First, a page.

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America’s difficult choice between loose cannon and establishment wallflower

By Rachel Marsden, Tribune Content Agency on

PARIS — It’s hard not to feel sorry for American voters, whose choice in the current presidential race is either an ignorant, self-dealing showman or an establishment wallflower. Based on their respective track records, neither is capable of getting America any further ahead with necessary reforms.

The first question to ask is, “Why?” With hundreds of millions of highly capable individuals in America, why is it that these two — Donald Trump and Joe Biden — have been put forth as the best possible options to lead the country?

It should be a clue that there’s something deeply, systemically wrong when both sides spend an inordinate amount of time trying to convince the electorate that the other is senile or somehow slow on the uptake — or that in each case the argument can plausibly resonate. How did things go so wrong that the two candidates to lead the world’s top superpower have jousted over a cognitive assessment test that requires the test-taker to identify a lion, camel and rhinoceros?

How and when did the bar end up being set so low? If this isn’t rock bottom, it’s hard to imagine what is. Trump was supposed to be the U-turn on a downward slide.

Trump’s appeal in 2016 was that he was supposed to reform the establishment. He has failed spectacularly. Instead, he flooded the upper reaches of the establishment with his own sycophantic cronies. Plucked from the bowels of obscurity (or straight from the airwaves at Fox News) and grateful for it, their ideology is primarily Trumpism — slavish loyalty to the person who appointed them. They shamelessly kiss up to Trump, hoping to keep their jobs under a boss whose revolving door of appointees spins like an industrial fan.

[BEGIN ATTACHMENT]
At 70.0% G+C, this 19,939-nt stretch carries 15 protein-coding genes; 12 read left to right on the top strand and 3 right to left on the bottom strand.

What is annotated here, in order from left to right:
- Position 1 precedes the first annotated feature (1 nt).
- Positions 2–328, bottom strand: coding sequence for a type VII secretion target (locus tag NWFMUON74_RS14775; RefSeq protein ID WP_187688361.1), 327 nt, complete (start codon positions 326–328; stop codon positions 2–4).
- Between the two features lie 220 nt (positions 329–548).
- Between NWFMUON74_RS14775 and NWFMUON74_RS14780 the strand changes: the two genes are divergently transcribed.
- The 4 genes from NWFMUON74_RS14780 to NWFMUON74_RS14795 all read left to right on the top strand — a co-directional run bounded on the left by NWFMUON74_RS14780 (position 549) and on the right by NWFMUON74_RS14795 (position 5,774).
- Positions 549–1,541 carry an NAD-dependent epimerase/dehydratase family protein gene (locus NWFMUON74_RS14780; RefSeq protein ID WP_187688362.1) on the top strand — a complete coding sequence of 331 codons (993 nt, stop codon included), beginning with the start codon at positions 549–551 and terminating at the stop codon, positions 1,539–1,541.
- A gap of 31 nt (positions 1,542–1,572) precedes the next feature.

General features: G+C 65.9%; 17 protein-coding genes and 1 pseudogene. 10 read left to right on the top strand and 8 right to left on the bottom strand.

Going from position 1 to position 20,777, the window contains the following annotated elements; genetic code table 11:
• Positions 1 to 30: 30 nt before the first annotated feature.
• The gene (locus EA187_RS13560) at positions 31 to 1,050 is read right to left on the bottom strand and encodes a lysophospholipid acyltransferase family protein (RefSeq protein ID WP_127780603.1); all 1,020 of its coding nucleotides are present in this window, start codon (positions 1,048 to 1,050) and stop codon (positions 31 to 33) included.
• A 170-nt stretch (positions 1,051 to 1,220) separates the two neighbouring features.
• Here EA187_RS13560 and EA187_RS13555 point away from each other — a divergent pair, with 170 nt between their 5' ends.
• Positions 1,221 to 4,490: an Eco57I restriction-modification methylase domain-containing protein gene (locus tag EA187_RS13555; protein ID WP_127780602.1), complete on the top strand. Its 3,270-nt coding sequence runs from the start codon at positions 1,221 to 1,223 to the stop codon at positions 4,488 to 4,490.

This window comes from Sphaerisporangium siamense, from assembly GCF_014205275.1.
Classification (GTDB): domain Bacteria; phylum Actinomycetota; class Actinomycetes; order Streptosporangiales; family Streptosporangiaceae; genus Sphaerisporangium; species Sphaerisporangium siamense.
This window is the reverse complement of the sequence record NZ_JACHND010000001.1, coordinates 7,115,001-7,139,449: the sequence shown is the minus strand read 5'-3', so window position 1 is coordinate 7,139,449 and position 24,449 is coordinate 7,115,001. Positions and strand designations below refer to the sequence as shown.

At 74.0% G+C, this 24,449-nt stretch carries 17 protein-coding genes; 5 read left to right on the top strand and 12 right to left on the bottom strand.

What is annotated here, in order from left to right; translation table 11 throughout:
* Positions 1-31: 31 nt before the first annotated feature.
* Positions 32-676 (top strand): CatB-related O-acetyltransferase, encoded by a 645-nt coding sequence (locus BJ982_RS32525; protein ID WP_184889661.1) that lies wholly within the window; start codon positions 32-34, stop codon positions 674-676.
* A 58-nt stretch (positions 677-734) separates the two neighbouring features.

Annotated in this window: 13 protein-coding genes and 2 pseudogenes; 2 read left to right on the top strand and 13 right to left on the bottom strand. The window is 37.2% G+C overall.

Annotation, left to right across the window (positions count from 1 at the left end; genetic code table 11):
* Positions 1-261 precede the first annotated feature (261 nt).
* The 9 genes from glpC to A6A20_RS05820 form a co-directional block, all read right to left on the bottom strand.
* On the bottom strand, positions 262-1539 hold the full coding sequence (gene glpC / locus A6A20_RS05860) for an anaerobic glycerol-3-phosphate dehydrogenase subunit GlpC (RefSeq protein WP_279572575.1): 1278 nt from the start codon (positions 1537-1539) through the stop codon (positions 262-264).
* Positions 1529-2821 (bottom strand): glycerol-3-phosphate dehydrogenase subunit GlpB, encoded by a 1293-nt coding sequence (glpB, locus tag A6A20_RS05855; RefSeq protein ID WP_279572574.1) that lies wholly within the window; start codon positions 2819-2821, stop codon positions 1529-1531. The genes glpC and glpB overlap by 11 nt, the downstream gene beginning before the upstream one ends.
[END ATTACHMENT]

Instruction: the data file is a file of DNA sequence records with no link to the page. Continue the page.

What Trump needed was a group of moderate, pragmatic, non-interventionist conservatives who knew the lay of the land well enough to reform it according to Trump’s vision. But we didn’t even get a vision. We got a day-to-day splattering of undisciplined presidential tweets reacting to everything from sporting events to TV talk shows. Trump’s broad-spectrum rhetorical hyperactivity left the false impression that progress was being made, when in reality there was very little action taking place behind all the carnival barking.

Trump hasn’t been able to make the transition from candidate to statesman. Instead, he hijacked the White House and its infrastructure of governance, using it as a partisan hammer. Even official White House newsletters primarily rail against Democrats rather than explaining policies to Americans. Trump’s presidency has been like a scratchy record that catches America’s needle in its ruts, repeating the same old tunes.

Contrary to the hysteria being peddled by his critics, Trump isn’t dangerous; he’s mostly just useless.

And speaking of old tunes, Biden isn’t going to bowl anyone over with his energy. The best thing he has going for him is that he’s predictable. But predictability is also his biggest flaw. Biden won’t be the one to reform a system that has vaulted him and his mediocre track record to the doorstep of the presidency. On the contrary, he’s going to perpetuate it.

 

Biden’s recent CNN op-ed about how he’d deal with Iran in the wake of Trump’s petulant withdrawal from the multilateral Iran nuclear deal provides a glimpse of what we can expect.

Biden says he would have America rejoin the agreement, but only as a “starting point for follow-on negotiations.” This ignores the fact that every other country that ratified the deal had done so because negotiations were over.

Biden’s op-ed is infused with one-way rhetoric that accuses Iran of “destabilizing activities” in its region — as if Iran has acted in a vacuum rather than in reaction to endless provocation by the U.S. and its Persian Gulf allies. Biden arrogantly concludes: “With the world back at America’s side, a Biden administration will make it a priority to set Iran policy.”

Oh, yes, the entire world is just waiting for Americans to drop-kick Trump into the dustbin of history so it can forget all the war, sanctions and general mayhem perpetuated by the Washington establishment for decades — mayhem that Biden himself has helped instigate since he was first elected as a U.S. senator in 1973.

It’s hard to get excited about this election. No matter which candidate wins, America loses.

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(Rachel Marsden is a columnist, political strategist and host of an independently produced French-language program that airs on Sputnik France. Her website can be found at http://www.rachelmarsden.com.)

 

 

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